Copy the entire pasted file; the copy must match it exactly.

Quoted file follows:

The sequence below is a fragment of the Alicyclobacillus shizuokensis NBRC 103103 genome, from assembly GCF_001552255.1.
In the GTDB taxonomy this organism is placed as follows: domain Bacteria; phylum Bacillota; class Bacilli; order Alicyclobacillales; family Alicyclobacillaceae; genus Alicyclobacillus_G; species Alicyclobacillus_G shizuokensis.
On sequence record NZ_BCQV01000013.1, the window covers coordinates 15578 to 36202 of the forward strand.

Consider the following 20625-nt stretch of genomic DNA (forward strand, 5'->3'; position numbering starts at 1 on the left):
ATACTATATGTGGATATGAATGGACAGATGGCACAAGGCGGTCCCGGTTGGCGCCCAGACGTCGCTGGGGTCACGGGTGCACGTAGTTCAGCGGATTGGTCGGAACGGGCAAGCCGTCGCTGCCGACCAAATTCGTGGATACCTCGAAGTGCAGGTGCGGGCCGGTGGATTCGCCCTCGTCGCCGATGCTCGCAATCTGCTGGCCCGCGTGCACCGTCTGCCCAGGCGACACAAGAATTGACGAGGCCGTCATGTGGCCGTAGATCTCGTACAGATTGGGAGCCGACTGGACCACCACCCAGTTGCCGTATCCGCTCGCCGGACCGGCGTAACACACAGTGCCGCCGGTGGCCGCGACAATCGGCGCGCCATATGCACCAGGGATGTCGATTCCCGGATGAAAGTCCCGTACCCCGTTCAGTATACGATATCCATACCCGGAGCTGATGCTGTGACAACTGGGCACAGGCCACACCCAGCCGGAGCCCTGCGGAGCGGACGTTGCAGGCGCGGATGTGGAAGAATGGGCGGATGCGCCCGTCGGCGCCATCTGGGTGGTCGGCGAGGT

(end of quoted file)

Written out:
The sequence below is a fragment of the Alicyclobacillus shizuokensis NBRC 103103 genome, from assembly GCF_001552255.1.
In the GTDB taxonomy this organism is placed as follows: domain Bacteria; phylum Bacillota; class Bacilli; order Alicyclobacillales; family Alicyclobacillaceae; genus Alicyclobacillus_G; species Alicyclobacillus_G shizuokensis.
On sequence record NZ_BCQV01000013.1, the window covers coordinates 15578 to 36202 of the forward strand.

Consider the following 20625-nt stretch of genomic DNA (forward strand, 5'->3'; position numbering starts at 1 on the left):
ATACTATATGTGGATATGAATGGACAGATGGCACAAGGCGGTCCCGGTTGGCGCCCAGACGTCGCTGGGGTCACGGGTGCACGTAGTTCAGCGGATTGGTCGGAACGGGCAAGCCGTCGCTGCCGACCAAATTCGTGGATACCTCGAAGTGCAGGTGCGGGCCGGTGGATTCGCCCTCGTCGCCGATGCTCGCAATCTGCTGGCCCGCGTGCACCGTCTGCCCAGGCGACACAAGAATTGACGAGGCCGTCATGTGGCCGTAGATCTCGTACAGATTGGGAGCCGACTGGACCACCACCCAGTTGCCGTATCCGCTCGCCGGACCGGCGTAACACACAGTGCCGCCGGTGGCCGCGACAATCGGCGCGCCATATGCACCAGGGATGTCGATTCCCGGATGAAAGTCCCGTACCCCGTTCAGTATACGATATCCATACCCGGAGCTGATGCTGTGACAACTGGGCACAGGCCACACCCAGCCGGAGCCCTGCGGAGCGGACGTTGCAGGCGCGGATGTGGAAGAATGGGCGGATGCGCCCGTCGGCGCCATCTGGGTGGTCGGCGAGGT